Penn State Football: Nittany Lions' Win Over Navy Could Turn Ship Around
Inside the media room at Beaver Stadium, the mood was markedly different than that of two weeks ago following Penn State's 24-14 season-opening loss to Ohio.
While Bill O'Brien's first postgame news conference featured an ode to his former boss, Bill Belichick, with short, sharp, one word answers, this time around the first-year head coach was relaxed as if the weight of the world had been lifted from his shoulders.
"Michael and I have had a lot of conversations about his role on the football team," O'Brien said of senior Michael Zordich, who took over some of he rushing responsibilities after the injury to starting tailback Bill Belton. "He's always reminded me that, 'I used to run the ball in high school, coach'. It's like being Ferris Bueller's teacher, it's over and over."
The reference to a classic film Ferris Bueller's Day Off coming in stark contrast to several unsuccessful attempts to leave the news conference as soon as possible only two weeks earlier.
If O'Brien's positive attitude wasn't apparent enough, as each of the key members of team made their way in to the room for interviews, it was as if they were floating on air, many still holding an unopened pizza box, ready to enjoy a post-victory meal.
Senior defensive back Stephon Morris put the victory in context.
"I've been here for four years and I have never seen a team as down as we were after that loss to Ohio," Morris said. "We went out there today and played relaxed football and to win felt great. It's a great confidence booster."
While each had their own way of describing it, it was a sentiment shared by many on the team.
"We had opportunities to win in the last two games," senior linebacker Michael Mauti said. "But we couldn't get that monkey off our back. Our guys definitely deserved this win."
"It was a relief, yes," junior defensive back Stephen Obeng-Agyapong said. "We have to keep rolling. It feels good to win; no one likes to lose."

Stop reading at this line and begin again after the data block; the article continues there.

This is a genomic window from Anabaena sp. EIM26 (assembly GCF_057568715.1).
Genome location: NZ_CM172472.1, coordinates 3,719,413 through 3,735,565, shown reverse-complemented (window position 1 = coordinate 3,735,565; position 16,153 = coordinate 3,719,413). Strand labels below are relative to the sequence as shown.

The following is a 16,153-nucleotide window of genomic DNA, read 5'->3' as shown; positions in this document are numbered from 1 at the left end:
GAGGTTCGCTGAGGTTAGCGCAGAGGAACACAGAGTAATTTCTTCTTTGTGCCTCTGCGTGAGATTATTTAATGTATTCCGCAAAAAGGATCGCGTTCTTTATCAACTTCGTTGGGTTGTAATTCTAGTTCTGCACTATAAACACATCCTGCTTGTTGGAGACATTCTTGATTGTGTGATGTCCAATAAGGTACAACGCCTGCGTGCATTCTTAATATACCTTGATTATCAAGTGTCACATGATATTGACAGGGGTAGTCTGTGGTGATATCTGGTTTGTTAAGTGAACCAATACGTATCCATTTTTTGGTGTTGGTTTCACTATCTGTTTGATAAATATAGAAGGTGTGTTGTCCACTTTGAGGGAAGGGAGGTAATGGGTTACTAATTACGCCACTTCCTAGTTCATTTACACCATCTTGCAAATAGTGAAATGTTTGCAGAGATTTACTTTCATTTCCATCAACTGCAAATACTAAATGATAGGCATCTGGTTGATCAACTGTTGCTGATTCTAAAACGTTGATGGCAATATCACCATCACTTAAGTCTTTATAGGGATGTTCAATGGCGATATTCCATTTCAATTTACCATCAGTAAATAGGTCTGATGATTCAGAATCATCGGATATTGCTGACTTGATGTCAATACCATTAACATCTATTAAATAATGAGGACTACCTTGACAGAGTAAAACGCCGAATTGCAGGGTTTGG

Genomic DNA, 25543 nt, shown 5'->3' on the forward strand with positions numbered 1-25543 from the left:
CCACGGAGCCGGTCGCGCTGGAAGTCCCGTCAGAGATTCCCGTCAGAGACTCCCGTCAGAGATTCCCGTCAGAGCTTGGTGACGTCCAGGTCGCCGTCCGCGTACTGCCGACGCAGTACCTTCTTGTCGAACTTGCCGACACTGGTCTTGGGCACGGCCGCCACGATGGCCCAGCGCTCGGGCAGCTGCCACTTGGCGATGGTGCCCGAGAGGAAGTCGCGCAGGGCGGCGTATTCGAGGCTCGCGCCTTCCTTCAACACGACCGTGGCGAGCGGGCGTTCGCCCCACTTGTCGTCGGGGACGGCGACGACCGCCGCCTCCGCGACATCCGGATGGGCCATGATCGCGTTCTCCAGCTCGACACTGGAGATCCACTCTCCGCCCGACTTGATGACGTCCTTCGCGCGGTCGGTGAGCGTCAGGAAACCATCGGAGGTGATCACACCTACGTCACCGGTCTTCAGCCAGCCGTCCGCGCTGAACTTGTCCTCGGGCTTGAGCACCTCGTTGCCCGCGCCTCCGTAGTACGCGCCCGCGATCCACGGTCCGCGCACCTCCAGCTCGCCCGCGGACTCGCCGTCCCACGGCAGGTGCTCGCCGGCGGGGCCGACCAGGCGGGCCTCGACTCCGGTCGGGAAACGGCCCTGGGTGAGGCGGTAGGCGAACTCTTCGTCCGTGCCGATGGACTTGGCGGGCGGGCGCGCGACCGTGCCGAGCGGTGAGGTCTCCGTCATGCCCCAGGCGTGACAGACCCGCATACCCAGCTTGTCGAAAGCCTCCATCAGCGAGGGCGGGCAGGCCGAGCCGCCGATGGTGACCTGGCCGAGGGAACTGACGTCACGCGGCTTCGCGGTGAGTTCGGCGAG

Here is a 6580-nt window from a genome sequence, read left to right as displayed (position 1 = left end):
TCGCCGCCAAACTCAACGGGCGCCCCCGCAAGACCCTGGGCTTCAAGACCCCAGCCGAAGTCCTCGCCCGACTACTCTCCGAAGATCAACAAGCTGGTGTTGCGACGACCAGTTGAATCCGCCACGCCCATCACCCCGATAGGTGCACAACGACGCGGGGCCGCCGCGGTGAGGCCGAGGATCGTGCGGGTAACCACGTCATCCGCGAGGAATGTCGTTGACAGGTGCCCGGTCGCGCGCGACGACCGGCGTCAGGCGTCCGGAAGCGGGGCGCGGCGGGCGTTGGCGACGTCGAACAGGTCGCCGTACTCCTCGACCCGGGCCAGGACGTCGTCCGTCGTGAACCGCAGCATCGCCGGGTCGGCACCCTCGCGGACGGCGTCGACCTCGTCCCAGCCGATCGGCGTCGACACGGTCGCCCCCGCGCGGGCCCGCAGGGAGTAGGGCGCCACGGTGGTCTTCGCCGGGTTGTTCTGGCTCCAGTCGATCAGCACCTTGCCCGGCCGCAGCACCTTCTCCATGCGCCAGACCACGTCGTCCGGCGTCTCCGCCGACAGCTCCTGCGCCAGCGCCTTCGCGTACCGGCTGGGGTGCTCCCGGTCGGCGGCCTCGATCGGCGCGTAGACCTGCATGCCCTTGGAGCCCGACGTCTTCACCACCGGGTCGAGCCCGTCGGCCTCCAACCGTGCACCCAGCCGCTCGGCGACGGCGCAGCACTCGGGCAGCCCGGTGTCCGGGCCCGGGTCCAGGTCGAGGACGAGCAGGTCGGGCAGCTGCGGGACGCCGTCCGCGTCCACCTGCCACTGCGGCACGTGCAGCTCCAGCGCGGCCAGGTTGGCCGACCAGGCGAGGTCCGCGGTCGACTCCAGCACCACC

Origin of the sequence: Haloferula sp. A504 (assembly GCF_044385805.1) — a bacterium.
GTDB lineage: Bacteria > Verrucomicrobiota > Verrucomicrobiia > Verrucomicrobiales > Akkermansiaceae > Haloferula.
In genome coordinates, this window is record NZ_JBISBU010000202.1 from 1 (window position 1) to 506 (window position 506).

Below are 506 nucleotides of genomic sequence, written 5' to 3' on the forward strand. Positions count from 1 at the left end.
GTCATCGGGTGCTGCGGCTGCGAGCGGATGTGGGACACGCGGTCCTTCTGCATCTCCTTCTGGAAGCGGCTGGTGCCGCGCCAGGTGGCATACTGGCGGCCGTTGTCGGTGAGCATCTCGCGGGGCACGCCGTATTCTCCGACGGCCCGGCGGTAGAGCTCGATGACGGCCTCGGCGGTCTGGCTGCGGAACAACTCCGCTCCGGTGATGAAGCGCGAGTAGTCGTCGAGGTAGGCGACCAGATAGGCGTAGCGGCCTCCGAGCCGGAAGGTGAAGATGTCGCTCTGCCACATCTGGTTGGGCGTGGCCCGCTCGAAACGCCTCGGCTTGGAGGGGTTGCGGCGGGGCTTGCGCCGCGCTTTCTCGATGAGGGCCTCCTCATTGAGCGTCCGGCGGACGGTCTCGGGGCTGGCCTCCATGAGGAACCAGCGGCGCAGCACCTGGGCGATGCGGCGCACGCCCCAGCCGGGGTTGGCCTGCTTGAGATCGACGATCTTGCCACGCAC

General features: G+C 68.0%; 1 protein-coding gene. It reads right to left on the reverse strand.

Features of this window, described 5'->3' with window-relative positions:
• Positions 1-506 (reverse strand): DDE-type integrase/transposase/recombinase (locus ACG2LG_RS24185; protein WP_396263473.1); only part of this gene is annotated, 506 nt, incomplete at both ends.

"It was good to win for Coach O'Brien and For all the hard work that we've put in and everything we've been through," Senior defensive tackle Jordan Hill said. "Just to get one game under our belts and one win under our belts is a great feeling."
As a team, this battle with adversity is a first for the 70 or so scholarship players who stuck around following the NCAA sanctions, but as a program Penn State has been at this crossroad before.
On Nov. 13, 2004, Penn State stood with their backs against the end zone with a slim 22-16 lead as Indiana looked to punch it in from only 6 feet out. For three straight plays Penn State's defense held the Hoosiers back setting up a 4th and 2 attempt that saw the Nittany Lions stop Indiana running back Chris Taylor inches short of the end zone with 55 seconds remaining.
While that victory gave the Nittany Lions only their 3rd win of the year with only a game to go, the 37-13 thrashing of 5-5 Michigan State the next week helped springboard Penn State in to their magical run in 2005 that put the program back on the national stage.
In all likelihood, Penn State will face challenges again over the coming years. The NCAA sanctions make each win more crucial as Bill O'Brien looks to prove to high profile recruits that Happy Valley is still a destination of choice.
But as far as the 2012 season, Penn State's victory over Navy serves as a restart button. A national title was never in the picture, a conference championship opportunity was taken away before the season ever started, but for each of players that huddled around Bill O'Brien following the game, it was validation that their hard work had paid off, and a huge weight lifted off of their shoulders.
"This is just one game," O'Brien said. "But this can start a roll if we stay together and keep practicing the way we've been practicing. Lets get this thing going the right way and lets keep it going."